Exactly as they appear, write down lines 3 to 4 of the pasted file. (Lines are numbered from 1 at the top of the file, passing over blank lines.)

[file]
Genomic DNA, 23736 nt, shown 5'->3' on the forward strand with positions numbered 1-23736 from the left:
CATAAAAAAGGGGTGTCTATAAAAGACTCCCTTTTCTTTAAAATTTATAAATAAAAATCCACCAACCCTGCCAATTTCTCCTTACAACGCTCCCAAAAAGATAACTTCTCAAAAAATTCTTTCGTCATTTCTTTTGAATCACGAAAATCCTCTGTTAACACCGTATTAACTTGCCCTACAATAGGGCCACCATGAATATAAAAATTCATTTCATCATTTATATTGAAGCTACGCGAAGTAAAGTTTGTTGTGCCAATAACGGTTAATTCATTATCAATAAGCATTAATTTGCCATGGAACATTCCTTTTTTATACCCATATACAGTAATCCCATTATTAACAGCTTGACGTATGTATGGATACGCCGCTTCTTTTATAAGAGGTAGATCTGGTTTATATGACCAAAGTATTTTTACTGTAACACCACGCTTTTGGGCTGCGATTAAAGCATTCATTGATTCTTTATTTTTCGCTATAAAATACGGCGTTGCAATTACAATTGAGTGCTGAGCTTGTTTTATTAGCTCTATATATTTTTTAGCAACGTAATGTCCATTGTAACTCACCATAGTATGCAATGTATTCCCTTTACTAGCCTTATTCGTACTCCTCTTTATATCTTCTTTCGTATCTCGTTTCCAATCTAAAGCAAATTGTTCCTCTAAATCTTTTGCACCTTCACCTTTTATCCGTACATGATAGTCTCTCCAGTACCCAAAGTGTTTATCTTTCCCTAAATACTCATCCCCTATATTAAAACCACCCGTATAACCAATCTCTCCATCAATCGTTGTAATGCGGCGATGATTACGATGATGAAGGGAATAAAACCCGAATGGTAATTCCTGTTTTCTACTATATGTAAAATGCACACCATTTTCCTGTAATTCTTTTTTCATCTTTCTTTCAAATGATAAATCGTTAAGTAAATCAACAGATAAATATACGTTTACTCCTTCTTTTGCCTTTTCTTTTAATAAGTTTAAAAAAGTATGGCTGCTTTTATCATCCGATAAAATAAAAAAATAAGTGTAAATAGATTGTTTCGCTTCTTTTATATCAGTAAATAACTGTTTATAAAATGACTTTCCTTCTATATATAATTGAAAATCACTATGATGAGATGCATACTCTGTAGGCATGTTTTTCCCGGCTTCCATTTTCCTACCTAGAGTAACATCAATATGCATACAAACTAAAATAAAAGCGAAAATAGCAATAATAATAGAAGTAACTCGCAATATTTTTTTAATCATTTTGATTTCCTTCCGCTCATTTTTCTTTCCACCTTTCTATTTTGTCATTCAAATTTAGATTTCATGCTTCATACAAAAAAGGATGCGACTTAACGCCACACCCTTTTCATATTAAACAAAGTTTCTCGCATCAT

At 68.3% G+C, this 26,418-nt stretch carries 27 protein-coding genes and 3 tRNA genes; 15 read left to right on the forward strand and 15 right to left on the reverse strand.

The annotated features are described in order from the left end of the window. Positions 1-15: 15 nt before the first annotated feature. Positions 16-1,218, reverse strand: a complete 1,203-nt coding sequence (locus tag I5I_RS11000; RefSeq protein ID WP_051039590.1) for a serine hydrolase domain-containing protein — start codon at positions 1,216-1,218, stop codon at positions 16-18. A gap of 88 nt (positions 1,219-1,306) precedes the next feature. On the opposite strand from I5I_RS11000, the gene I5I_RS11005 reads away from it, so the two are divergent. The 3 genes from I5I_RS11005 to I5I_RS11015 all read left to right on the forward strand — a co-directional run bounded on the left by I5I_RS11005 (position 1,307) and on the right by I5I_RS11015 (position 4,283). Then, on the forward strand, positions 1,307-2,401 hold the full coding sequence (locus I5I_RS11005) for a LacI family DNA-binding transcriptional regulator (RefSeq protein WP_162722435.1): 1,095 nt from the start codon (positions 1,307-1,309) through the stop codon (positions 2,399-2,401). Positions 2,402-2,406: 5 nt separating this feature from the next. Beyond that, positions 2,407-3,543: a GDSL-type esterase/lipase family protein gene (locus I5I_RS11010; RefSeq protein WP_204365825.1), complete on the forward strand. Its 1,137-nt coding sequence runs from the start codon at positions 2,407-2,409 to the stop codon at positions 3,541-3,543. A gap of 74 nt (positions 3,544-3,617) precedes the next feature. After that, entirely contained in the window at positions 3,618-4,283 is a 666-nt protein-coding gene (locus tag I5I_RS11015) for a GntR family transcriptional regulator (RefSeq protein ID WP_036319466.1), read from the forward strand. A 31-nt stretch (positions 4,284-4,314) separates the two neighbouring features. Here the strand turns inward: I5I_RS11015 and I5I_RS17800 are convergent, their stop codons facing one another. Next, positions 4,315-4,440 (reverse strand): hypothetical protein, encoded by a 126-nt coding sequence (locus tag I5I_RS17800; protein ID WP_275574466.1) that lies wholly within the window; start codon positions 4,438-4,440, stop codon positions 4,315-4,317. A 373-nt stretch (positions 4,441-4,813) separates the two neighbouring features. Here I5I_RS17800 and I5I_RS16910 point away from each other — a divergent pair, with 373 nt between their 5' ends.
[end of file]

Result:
At 68.3% G+C, this 26,418-nt stretch carries 27 protein-coding genes and 3 tRNA genes; 15 read left to right on the forward strand and 15 right to left on the reverse strand.

The annotated features are described in order from the left end of the window. Positions 1-15: 15 nt before the first annotated feature. Positions 16-1,218, reverse strand: a complete 1,203-nt coding sequence (locus tag I5I_RS11000; RefSeq protein ID WP_051039590.1) for a serine hydrolase domain-containing protein — start codon at positions 1,216-1,218, stop codon at positions 16-18. A gap of 88 nt (positions 1,219-1,306) precedes the next feature. On the opposite strand from I5I_RS11000, the gene I5I_RS11005 reads away from it, so the two are divergent. The 3 genes from I5I_RS11005 to I5I_RS11015 all read left to right on the forward strand — a co-directional run bounded on the left by I5I_RS11005 (position 1,307) and on the right by I5I_RS11015 (position 4,283). Then, on the forward strand, positions 1,307-2,401 hold the full coding sequence (locus I5I_RS11005) for a LacI family DNA-binding transcriptional regulator (RefSeq protein WP_162722435.1): 1,095 nt from the start codon (positions 1,307-1,309) through the stop codon (positions 2,399-2,401). Positions 2,402-2,406: 5 nt separating this feature from the next. Beyond that, positions 2,407-3,543: a GDSL-type esterase/lipase family protein gene (locus I5I_RS11010; RefSeq protein WP_204365825.1), complete on the forward strand. Its 1,137-nt coding sequence runs from the start codon at positions 2,407-2,409 to the stop codon at positions 3,541-3,543. A gap of 74 nt (positions 3,544-3,617) precedes the next feature. After that, entirely contained in the window at positions 3,618-4,283 is a 666-nt protein-coding gene (locus tag I5I_RS11015) for a GntR family transcriptional regulator (RefSeq protein ID WP_036319466.1), read from the forward strand. A 31-nt stretch (positions 4,284-4,314) separates the two neighbouring features. Here the strand turns inward: I5I_RS11015 and I5I_RS17800 are convergent, their stop codons facing one another. Next, positions 4,315-4,440 (reverse strand): hypothetical protein, encoded by a 126-nt coding sequence (locus tag I5I_RS17800; protein ID WP_275574466.1) that lies wholly within the window; start codon positions 4,438-4,440, stop codon positions 4,315-4,317. A 373-nt stretch (positions 4,441-4,813) separates the two neighbouring features. Here I5I_RS17800 and I5I_RS16910 point away from each other — a divergent pair, with 373 nt between their 5' ends.